Black Outs and Virii and Worms, Oh My!

Imation Corporation survey shows IT infrastructure poorly safeguarded, despite recent natural and man-made events

While Imation Corporation, noted makers of magnetic media, may not have intended it to be the case, they released an interesting survey of 202 IT directors and “network storage managers” about the state of their disaster recovery capabilities just in time for the recent blackout in the Northeastern US and the latest crop of annoying viruses and worms currently plaguing the Internet.

Results of the survey, which can be viewed from Imation’s web site at, revealed facts that many of us already know.

First, only one in three companies surveyed reported that they had taken any measures whatsoever to safeguard their IT infrastructure, or to replicate their data for offsite storage and retrieval.

Second, 32 percent of those who indicated they had a disaster recovery capability also said that they did not test their plans on anything like a routine basis, and 64 percent said they did not audit their data storage or backup processes on a regular basis.

That’s good news! If you are a virus writer, a hacker, or a firm that specializes in liquidating the assets of failed companies. For the rest of us, it is a pretty scary result.

The events of 9/11 and other mishaps, natural and man-made, that have occurred over the past couple of years should have underscored the need to do some preparing in advance for the possibility of disaster. The Imation survey shows that these events did have some effect. Following 9/11, about half of the folks reporting DR preparedness in the study said they had implemented regular testing procedures for the first time, and 26 percent said that they had implemented a disaster recovery plan for the first time in the wake of the calamities. According to Imation, 42 percent had established regular update procedures and 43 percent had begun moving copies of critical data off-site for the first time after the terrorist attacks.

These are all good signs, of course. But they are offset by the fact that only 39 percent of respondents said their companies had increased budgets for backup. Apparently, senior management in the rest of the respondent companies had no budget resources to spare for protecting their most critical corporate asset (next to trained personnel): data.

Other hurdles that doubtless get in the way of effective data protection planning include the ongoing fight within the industry over tape and disk-based approaches and between the tape guys, over “native Fibre Channel” versus “GigE with Jumbo Frames” approaches, and the disk guys over mirroring versus other replication methods. In short, the widening field of alternative approaches to data protection has the unfortunate consequence of muddying the waters and confusing IT managers about the best approach for them to use.

In past columns, I looked to the Enhanced Backup Solutions Initiative (EBSI) to bring some sort of sanity to this technical confusion. (I even agreed to sit on its Board of Directors in the role of a “consumer advocate” to help steer discussions toward greater vendor neutrality.) Now that the organization is in the process of being absorbed by the Storage Networking Industry Association, which effectively put up a blockade around EBSI this summer to discourage any SNIA-member companies from throwing money at the effort that was “better spent at SNIA,” my optimism has waned a bit. SNIA, after all, had talked about doing a backup-related storage networking information forum (SNIF) for five years before the appearance and popularity of EBSI finally forced them to actually do anything about it. It remains to be seen whether the current initiative will produce any results in the form of vetted configurations or reference standard approaches.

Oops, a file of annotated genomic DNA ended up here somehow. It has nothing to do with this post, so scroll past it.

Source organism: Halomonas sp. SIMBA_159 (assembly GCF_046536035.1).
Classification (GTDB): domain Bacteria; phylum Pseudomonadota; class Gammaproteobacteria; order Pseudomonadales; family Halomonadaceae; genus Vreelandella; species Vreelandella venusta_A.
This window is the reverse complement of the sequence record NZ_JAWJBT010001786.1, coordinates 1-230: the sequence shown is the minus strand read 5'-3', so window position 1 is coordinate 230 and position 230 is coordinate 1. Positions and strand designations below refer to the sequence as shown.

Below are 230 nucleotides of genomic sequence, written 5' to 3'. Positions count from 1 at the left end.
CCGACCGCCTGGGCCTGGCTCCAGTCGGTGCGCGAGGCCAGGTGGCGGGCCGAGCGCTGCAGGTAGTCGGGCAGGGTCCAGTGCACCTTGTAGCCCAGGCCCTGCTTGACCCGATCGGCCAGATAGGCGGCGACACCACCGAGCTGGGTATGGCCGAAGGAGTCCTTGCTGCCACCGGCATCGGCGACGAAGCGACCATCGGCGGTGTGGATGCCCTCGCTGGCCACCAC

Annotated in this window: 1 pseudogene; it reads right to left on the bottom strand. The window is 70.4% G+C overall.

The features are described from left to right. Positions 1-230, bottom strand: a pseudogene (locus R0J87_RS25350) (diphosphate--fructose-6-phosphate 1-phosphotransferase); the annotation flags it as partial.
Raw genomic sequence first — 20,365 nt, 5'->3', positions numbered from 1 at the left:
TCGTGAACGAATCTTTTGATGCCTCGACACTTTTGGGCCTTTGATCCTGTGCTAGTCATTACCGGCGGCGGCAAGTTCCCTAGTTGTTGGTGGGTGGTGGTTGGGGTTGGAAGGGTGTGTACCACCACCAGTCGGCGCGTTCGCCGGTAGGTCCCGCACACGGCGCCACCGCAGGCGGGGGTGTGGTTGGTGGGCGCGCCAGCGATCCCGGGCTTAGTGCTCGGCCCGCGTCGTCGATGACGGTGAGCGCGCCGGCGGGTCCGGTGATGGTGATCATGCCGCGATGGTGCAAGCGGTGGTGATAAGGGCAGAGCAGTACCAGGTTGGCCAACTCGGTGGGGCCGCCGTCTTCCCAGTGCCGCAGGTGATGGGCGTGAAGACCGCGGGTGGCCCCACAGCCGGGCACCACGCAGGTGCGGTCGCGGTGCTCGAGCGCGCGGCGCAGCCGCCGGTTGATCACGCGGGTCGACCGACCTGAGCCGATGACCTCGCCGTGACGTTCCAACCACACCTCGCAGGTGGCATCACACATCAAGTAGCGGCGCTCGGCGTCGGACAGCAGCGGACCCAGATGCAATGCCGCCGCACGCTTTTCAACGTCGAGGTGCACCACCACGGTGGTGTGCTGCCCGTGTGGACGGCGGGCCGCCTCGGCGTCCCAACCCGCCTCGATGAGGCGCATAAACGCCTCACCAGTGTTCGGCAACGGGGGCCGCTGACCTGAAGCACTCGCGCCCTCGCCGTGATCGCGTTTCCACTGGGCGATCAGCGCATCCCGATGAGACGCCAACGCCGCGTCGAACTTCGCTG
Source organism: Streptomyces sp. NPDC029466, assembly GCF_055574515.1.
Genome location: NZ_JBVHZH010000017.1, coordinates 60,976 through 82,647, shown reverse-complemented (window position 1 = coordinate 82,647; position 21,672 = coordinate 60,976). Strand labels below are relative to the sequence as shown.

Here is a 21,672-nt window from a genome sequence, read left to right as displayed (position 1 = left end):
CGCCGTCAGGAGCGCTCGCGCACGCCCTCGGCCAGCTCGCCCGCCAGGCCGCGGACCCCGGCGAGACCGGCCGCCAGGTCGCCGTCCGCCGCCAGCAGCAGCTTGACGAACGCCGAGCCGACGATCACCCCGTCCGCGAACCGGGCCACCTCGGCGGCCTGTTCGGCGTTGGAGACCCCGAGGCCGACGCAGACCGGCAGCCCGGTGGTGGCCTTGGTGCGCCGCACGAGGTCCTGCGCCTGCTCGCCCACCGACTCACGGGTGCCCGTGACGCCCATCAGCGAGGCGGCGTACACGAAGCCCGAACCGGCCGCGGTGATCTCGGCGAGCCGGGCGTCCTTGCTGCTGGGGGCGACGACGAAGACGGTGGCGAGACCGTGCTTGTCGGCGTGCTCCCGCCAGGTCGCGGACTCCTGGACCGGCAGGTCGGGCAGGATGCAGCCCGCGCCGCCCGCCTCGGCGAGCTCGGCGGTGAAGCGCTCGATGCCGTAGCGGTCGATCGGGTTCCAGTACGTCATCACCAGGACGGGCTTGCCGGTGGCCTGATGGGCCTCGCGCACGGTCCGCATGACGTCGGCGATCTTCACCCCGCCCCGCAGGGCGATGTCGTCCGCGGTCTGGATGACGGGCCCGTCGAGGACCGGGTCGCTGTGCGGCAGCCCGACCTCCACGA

The more nagging question is whether any solutions, vetted or not, will meet the economic criteria of corporate bean counters. Once the technical issues are worked out and a suitable strategy for data protection has been worked out, funding the strategy is an entirely different matter. CFOs seem reluctant these days to spend money on IT, and especially on IT capabilities that in the best of circumstances will never need to be used.

In the final analysis, data protection is difficult but necessary work. There is no “silver bullet” approach that meets every set of application requirements. Next time, we’ll look at some burgeoning tape-based solutions from Spectra Logic, Quantum and other players in the field. But readers of this column should not wait for a series of words from me begin their foray into the data protection jungle.

The time to plan is now.

About the Author

Jon William Toigo is chairman of The Data Management Institute, the CEO of data management consulting and research firm Toigo Partners International, as well as a contributing editor to Enterprise Systems and its Storage Strategies columnist. Mr. Toigo is the author of 14 books, including Disaster Recovery Planning, 3rd Edition, and The Holy Grail of Network Storage Management, both from Prentice Hall.